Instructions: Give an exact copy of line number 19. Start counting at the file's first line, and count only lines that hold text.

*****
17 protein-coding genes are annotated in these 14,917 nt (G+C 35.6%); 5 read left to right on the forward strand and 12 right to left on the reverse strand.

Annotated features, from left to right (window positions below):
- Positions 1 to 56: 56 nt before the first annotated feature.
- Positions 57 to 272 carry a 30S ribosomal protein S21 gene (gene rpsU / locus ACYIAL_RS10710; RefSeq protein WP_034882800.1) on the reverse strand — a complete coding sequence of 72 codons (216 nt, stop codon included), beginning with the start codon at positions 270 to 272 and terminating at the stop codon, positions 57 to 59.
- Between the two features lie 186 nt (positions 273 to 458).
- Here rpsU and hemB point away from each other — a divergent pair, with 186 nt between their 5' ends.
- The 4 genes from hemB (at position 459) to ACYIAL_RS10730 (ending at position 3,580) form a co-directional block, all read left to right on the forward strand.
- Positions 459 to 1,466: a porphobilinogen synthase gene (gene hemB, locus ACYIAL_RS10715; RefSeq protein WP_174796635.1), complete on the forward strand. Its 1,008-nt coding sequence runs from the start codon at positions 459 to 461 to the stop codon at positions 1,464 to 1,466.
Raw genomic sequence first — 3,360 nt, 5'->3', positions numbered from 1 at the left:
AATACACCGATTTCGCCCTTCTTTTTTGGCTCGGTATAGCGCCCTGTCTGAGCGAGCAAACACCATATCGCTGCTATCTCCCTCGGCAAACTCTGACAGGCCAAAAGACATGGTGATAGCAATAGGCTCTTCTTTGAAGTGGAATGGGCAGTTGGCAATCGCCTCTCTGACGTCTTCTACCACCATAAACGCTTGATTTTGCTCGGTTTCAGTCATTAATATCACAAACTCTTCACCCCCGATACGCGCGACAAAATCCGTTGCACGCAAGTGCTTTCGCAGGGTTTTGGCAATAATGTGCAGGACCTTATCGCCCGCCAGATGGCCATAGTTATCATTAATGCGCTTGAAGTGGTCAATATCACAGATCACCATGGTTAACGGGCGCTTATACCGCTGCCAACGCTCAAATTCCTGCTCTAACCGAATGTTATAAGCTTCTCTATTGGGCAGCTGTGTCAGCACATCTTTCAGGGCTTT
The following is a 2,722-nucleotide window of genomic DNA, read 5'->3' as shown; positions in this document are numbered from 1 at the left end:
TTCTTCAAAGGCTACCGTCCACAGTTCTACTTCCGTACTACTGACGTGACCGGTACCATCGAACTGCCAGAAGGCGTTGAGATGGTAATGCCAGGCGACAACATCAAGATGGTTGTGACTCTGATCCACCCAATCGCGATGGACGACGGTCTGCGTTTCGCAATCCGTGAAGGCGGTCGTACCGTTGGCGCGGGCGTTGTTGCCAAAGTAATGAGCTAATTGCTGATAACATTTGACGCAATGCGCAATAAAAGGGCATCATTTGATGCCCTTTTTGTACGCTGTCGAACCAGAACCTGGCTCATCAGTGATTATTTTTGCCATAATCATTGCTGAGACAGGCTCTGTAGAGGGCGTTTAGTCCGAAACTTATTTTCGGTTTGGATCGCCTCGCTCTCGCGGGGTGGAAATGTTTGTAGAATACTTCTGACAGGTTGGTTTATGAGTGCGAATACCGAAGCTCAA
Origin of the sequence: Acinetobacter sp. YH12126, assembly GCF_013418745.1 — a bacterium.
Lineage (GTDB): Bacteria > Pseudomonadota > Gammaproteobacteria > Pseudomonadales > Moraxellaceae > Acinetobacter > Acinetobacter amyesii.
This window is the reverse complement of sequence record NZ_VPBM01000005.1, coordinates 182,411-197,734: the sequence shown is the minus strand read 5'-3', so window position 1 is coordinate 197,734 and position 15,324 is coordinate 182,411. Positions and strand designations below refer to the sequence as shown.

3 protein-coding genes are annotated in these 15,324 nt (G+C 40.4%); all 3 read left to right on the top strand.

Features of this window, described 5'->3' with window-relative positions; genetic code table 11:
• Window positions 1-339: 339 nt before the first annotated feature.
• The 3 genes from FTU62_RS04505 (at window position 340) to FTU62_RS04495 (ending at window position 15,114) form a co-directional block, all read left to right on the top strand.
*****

• The 3 genes from FTU62_RS04505 (at window position 340) to FTU62_RS04495 (ending at window position 15,114) form a co-directional block, all read left to right on the top strand.